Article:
“Out of the 20 who died by suicide each day, we know that six of the twenty were users of VA services,” said Sarah Northrup, a suicide prevention coordinator at the Michael E. DeBakey VA Medical Center in Houston.

Since 2001, the VA report pointed out that the suicide rate for veterans who utilized VA services increased by 8.8 percent, while the rate for veterans who did not used the services increased by 38.6 percent.

“The stats also show that the majority of veteran suicide consisted of those who never deployed, versus those who did deployed.”

Northrup said there are many factors that can increase the risk, such as military sexual trauma and adjusting to life after the military. However, Northrup said when it comes to suicide, it’s hard to pinpoint it to one thing.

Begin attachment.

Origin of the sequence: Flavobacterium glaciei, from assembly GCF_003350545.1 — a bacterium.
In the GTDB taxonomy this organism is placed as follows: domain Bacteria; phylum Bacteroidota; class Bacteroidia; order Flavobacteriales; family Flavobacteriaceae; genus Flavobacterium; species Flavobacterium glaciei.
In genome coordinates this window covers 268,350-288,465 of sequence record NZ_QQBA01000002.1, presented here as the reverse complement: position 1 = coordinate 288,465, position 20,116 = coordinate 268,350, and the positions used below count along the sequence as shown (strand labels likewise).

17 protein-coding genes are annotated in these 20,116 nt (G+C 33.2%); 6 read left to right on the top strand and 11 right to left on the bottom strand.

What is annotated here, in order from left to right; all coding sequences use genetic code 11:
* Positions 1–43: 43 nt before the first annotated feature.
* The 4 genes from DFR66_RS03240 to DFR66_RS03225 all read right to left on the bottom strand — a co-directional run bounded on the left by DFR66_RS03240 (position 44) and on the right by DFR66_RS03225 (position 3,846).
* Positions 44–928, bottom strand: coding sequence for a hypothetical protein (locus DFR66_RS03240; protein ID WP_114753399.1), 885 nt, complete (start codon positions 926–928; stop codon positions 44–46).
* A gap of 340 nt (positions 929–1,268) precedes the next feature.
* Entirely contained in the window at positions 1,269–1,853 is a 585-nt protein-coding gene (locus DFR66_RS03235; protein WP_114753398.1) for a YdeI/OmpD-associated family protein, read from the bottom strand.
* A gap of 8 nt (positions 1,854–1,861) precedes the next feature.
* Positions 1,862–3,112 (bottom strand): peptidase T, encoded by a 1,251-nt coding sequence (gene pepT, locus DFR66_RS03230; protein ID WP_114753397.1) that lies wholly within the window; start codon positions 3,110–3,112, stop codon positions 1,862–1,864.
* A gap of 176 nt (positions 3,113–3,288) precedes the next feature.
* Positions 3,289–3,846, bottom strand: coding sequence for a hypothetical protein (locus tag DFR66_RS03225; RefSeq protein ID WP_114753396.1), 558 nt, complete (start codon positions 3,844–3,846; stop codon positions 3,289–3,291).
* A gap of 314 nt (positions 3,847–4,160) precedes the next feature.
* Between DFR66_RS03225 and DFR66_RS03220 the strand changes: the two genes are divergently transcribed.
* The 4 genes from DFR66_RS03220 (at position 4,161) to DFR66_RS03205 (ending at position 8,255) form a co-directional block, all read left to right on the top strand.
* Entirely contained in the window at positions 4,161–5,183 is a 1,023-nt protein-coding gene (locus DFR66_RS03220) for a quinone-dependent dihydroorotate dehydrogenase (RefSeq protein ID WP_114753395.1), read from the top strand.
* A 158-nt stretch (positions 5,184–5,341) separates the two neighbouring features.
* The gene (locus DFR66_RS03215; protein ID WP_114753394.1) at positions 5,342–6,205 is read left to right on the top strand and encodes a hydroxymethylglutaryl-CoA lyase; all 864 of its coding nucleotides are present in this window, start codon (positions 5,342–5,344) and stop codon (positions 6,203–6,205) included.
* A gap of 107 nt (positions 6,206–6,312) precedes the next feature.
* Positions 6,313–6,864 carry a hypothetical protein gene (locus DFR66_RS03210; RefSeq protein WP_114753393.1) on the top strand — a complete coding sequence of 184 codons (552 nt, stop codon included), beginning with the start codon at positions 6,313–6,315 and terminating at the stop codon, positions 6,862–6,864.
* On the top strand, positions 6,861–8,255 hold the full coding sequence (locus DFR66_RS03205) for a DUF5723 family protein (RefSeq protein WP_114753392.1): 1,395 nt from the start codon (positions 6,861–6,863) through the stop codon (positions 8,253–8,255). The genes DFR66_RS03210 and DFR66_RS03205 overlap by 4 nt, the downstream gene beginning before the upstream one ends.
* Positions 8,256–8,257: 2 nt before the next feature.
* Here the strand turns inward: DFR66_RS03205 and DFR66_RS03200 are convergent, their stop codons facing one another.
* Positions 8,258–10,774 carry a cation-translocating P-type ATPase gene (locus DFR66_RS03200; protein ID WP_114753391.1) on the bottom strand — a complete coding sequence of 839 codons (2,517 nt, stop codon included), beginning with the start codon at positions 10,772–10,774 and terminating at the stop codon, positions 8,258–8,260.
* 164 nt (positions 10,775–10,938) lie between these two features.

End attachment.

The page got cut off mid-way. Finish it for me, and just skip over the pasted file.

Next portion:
“A lot of different things can collide in someone’s background, like their social experience, or their mental health, which may be common in their family,” Northrup said.

Upon separation, Cirilo had his own personal struggles.

“I got to the point of I didn’t even know what kind of non-profits were out there (to help veterans),” Cirilo said.

Then in November 2014, Cirilo, along with a few Marine Corps and civilian friends, began an organization based on Cirilo’s vision and what they could push out there.

“It was something I had dealt with personally throughout my Marine Corps career and watched a lot of my own friends take their own lives,” Cirilo said.

He also based it on his own struggles, from being homeless to reestablishing himself back into the community.

Thus, 22 Until None was born.

Now the local organization has gone worldwide. With staff members and locations in Japan, Kuwait, Egypt, Bahrain, Europe, Iraq, Afghanistan, Central and South America.

However, Cirilo said the predominate focus is the United States and the U.S. territories.

“We like to keep it some sort of reach out there as to how we can harness all of the resources within the nation,” Cirilo said. “Our principal is, if we don’t have it on hand, we’ll help you find it. We’ll send you on the right direction; we’re not going to send you blindly back out there.”